Oh, but Andrew, how can you say that?! All those regulations and certification schemes have made childminding so much safer, haven’t they?

  5. Mudplugger
    November 14, 2011 at 4:02 pm

    Not a moment too soon. Childbirth is no longer an accidental bi-product of male/female relationship, it can be avoided/eliminated at any point in the lengthy process.
    If folk decide to continue with the process, they should do so in full acknowledgement of all the costs and responsibilities involved.
    There are already 7 billion on the planet – why should we use public funds to support the creation of yet more, whether by subsidised childcare, tax benefits or IVF on the rates ? (This rhetorical question applies not only in Britain but also in those many under-developed states where we insist on sending vast amounts of aid-money and drugs to assist the survival of yet more unnecessary humans, thus adding further to the global problem). Joined-up thinking anybody ?

  6. Paul Harrison
    November 14, 2011 at 6:40 pm

    Sorry, but i have to disagree with a lot of the comments here. Firstly private nurseries are most definitely not being regulated out of business. Private nurseries probably still have one of the highest mark ups of any service provider out there – thanks mainly to the god awful wages that they pay their staff. Free nurseries are also only available to those on lower incomes, or for a limited number of hours – if Private Nurseries are struggling now its due to the fact that they are so expensive that for many its not financially viable to work as such a huge proportion of their income would go on childcare.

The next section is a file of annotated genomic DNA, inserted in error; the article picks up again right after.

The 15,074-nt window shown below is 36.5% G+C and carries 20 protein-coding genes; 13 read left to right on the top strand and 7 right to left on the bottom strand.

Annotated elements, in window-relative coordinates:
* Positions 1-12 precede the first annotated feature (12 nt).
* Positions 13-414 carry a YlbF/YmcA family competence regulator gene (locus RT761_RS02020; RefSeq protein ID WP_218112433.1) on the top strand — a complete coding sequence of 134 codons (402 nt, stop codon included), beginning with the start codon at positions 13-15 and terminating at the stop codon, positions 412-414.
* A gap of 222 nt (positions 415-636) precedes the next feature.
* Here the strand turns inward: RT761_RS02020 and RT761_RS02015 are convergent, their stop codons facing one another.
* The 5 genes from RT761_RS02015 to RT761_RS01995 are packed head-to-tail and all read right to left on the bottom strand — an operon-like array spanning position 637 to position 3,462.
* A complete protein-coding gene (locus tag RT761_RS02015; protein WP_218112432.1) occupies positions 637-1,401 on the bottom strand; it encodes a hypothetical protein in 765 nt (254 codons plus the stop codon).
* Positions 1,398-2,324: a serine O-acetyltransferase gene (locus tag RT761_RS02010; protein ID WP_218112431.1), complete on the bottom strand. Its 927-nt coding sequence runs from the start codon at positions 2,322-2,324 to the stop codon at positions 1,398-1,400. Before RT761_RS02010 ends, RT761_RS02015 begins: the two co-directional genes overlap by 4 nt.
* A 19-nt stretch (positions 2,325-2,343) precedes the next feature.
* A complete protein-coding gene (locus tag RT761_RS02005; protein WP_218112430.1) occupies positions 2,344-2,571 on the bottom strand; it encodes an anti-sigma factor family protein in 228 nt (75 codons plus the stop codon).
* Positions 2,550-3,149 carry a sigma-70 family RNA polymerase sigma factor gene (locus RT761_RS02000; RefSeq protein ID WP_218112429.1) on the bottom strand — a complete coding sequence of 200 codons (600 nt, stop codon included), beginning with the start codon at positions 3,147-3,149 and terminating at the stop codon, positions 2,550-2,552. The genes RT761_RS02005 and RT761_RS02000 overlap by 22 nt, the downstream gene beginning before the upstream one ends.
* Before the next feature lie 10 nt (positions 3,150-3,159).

As for the free nurseries, by taking them away you are damaging many of those children that need them the most. Nurseries provide education and social interaction to many children that wouldn’t necessarily have it – add in the fact that in many cases they are key in identifying children at risk. I’d much rather that my tax money is put towards free nursery places, that allow a parent to work – and therefore provide a more suitable role model, and in themselves be paying taxes, then paying for the parent to stay at home and claim benefits.